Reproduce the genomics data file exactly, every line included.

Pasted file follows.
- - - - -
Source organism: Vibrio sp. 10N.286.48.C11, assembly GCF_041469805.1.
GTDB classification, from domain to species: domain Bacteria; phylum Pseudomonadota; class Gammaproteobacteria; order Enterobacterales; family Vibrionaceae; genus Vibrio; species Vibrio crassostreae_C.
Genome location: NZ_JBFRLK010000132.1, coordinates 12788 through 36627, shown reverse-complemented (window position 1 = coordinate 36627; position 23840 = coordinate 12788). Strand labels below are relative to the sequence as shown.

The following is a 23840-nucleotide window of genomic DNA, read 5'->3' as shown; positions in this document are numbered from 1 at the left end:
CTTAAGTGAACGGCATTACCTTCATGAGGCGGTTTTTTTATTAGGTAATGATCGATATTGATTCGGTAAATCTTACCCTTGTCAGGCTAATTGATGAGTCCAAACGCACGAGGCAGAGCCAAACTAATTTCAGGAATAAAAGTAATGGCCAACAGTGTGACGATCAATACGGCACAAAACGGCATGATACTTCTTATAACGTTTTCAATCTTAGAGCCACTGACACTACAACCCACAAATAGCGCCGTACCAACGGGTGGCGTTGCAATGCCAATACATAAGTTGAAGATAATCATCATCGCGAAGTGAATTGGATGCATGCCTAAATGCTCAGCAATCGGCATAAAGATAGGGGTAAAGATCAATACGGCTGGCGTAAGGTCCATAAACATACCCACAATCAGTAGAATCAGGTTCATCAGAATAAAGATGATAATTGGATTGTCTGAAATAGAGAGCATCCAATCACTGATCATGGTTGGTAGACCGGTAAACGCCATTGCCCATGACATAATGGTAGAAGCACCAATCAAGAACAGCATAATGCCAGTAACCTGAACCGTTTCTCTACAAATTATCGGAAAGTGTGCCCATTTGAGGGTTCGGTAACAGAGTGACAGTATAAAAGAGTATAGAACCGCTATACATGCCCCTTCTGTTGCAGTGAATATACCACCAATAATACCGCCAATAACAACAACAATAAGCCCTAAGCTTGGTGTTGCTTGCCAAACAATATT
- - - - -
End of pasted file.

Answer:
Source organism: Vibrio sp. 10N.286.48.C11, assembly GCF_041469805.1.
GTDB classification, from domain to species: domain Bacteria; phylum Pseudomonadota; class Gammaproteobacteria; order Enterobacterales; family Vibrionaceae; genus Vibrio; species Vibrio crassostreae_C.
Genome location: NZ_JBFRLK010000132.1, coordinates 12788 through 36627, shown reverse-complemented (window position 1 = coordinate 36627; position 23840 = coordinate 12788). Strand labels below are relative to the sequence as shown.

The following is a 23840-nucleotide window of genomic DNA, read 5'->3' as shown; positions in this document are numbered from 1 at the left end:
CTTAAGTGAACGGCATTACCTTCATGAGGCGGTTTTTTTATTAGGTAATGATCGATATTGATTCGGTAAATCTTACCCTTGTCAGGCTAATTGATGAGTCCAAACGCACGAGGCAGAGCCAAACTAATTTCAGGAATAAAAGTAATGGCCAACAGTGTGACGATCAATACGGCACAAAACGGCATGATACTTCTTATAACGTTTTCAATCTTAGAGCCACTGACACTACAACCCACAAATAGCGCCGTACCAACGGGTGGCGTTGCAATGCCAATACATAAGTTGAAGATAATCATCATCGCGAAGTGAATTGGATGCATGCCTAAATGCTCAGCAATCGGCATAAAGATAGGGGTAAAGATCAATACGGCTGGCGTAAGGTCCATAAACATACCCACAATCAGTAGAATCAGGTTCATCAGAATAAAGATGATAATTGGATTGTCTGAAATAGAGAGCATCCAATCACTGATCATGGTTGGTAGACCGGTAAACGCCATTGCCCATGACATAATGGTAGAAGCACCAATCAAGAACAGCATAATGCCAGTAACCTGAACCGTTTCTCTACAAATTATCGGAAAGTGTGCCCATTTGAGGGTTCGGTAACAGAGTGACAGTATAAAAGAGTATAGAACCGCTATACATGCCCCTTCTGTTGCAGTGAATATACCACCAATAATACCGCCAATAACAACAACAATAAGCCCTAAGCTTGGTGTTGCTTGCCAAACAATATT